A section from early in Scylla and Charybdis, where Anaea goes to an elder on the space station about her encounter with a refugee - the first time she's ever met a male. The following is part of the dialogue:
“Is that part of why men aren’t allowed out of isolation? The language barrier?” The question hadn’t seemed so foolish in her head. To take her eyes elsewhere, Anaea focused on the pointillism painting behind Thalestris’ head. She had done a three-month rotation as an artist apprentice, but she hadn’t felt creative enough to stay, though she enjoyed the act of making something with her hands.
Thalestris chuckled. “A trifle, perhaps. A larger part of the reason is how durable Y-Poisoning is: it can stay dormant on surfaces for a long time. Bring it in with a salvage, expose a male who happens to be wandering the station, and you have a madman on the loose.”
Anaea bit her lip and said nothing.
“You’re thinking that seems tenuous. Remember this disease shattered everything we know.” Thalestris closed her eyes, added mildly, “There is, of course, the social element: reintroducing men would be disruptive. Technological advances recently have made it possible to consider the idea, but it will be a long debate.”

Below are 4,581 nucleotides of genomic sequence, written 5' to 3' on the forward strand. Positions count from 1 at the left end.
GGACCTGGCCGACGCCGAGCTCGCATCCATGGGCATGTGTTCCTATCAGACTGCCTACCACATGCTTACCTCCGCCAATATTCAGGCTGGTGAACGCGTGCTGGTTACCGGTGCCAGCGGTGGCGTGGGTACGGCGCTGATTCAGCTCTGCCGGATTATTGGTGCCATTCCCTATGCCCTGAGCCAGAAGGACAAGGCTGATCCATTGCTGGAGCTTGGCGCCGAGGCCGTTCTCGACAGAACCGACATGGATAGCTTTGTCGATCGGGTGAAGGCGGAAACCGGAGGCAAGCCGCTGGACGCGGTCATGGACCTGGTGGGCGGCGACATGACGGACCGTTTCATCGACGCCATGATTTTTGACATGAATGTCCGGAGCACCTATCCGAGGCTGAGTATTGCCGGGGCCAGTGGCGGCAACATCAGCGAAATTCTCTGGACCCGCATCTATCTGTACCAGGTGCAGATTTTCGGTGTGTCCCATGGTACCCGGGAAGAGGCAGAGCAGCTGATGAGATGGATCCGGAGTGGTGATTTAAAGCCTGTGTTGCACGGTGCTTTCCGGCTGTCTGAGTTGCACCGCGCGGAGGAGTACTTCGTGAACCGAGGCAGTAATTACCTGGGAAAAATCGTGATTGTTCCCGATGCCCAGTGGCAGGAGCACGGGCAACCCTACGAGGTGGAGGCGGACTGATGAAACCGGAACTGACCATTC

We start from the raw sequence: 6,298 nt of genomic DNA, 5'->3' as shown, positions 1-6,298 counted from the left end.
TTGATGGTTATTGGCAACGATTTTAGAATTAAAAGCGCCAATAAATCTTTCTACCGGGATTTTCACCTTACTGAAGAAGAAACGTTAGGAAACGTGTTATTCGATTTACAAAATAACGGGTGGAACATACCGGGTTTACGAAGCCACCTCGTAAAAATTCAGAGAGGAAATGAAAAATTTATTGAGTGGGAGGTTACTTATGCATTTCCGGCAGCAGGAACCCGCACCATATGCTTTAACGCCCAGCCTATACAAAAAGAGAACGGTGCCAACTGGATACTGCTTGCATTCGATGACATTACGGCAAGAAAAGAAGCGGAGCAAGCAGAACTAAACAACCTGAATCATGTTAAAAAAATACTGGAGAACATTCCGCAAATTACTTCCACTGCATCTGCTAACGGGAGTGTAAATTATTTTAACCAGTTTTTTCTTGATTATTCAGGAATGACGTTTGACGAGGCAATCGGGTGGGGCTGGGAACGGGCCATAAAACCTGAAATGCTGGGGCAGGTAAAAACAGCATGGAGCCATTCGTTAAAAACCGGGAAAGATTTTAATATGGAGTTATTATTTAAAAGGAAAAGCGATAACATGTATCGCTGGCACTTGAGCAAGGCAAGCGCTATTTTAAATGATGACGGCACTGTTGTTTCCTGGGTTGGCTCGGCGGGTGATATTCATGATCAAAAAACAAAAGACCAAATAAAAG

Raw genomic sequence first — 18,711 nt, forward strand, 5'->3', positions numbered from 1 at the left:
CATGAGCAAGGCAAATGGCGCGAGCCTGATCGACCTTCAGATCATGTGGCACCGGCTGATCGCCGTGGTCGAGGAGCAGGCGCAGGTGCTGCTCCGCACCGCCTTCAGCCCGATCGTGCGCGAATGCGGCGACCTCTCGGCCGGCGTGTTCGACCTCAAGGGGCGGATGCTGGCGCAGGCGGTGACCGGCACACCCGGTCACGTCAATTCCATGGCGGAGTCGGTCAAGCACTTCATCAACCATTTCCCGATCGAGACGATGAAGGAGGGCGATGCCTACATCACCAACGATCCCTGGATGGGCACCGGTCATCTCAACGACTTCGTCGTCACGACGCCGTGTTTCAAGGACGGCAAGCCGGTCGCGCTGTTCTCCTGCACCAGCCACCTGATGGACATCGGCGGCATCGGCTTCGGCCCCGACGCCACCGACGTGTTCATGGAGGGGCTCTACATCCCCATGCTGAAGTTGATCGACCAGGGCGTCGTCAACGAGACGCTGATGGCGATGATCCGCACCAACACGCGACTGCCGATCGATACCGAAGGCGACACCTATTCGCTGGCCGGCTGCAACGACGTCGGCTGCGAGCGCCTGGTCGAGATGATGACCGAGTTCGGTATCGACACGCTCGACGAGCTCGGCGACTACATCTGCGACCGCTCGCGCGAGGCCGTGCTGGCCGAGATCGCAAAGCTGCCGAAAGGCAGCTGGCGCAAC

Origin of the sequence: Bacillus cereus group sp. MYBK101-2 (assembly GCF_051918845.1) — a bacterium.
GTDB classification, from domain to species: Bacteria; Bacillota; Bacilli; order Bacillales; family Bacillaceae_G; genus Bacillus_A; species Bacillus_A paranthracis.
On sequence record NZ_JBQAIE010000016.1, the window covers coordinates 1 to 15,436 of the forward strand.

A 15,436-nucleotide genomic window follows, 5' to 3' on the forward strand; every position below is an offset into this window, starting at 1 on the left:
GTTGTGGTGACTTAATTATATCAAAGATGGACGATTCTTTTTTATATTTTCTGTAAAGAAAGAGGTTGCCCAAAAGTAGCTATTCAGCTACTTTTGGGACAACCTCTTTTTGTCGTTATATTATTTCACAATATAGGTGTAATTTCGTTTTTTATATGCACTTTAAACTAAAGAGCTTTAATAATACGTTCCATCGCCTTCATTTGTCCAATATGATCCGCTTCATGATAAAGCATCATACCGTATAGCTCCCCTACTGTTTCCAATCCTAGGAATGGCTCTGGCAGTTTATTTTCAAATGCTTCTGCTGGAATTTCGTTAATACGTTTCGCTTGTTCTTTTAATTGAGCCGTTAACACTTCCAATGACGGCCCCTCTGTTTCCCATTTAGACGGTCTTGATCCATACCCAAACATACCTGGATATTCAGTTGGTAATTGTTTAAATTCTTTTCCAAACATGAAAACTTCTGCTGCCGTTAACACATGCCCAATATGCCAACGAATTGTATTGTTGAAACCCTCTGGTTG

Anaea tried to imagine living side by side with someone like Gwydion, wondered why it was so hard to picture. Was he so different from her, apart from the physical element? And she had seen women – not many, but a few – who were larger and more muscular than he was.
“You’re saying that men are disruptive?” she asked.
“No more or less than we would be, in the reverse situation,” Thalestris said. “Men and women are strangely designed. They do not fit together with ease.”
Yet people had lived as such for far longer than they had not. Anaea recoiled from her doubt, swallowing. Thinking these questions made her uncomfortable.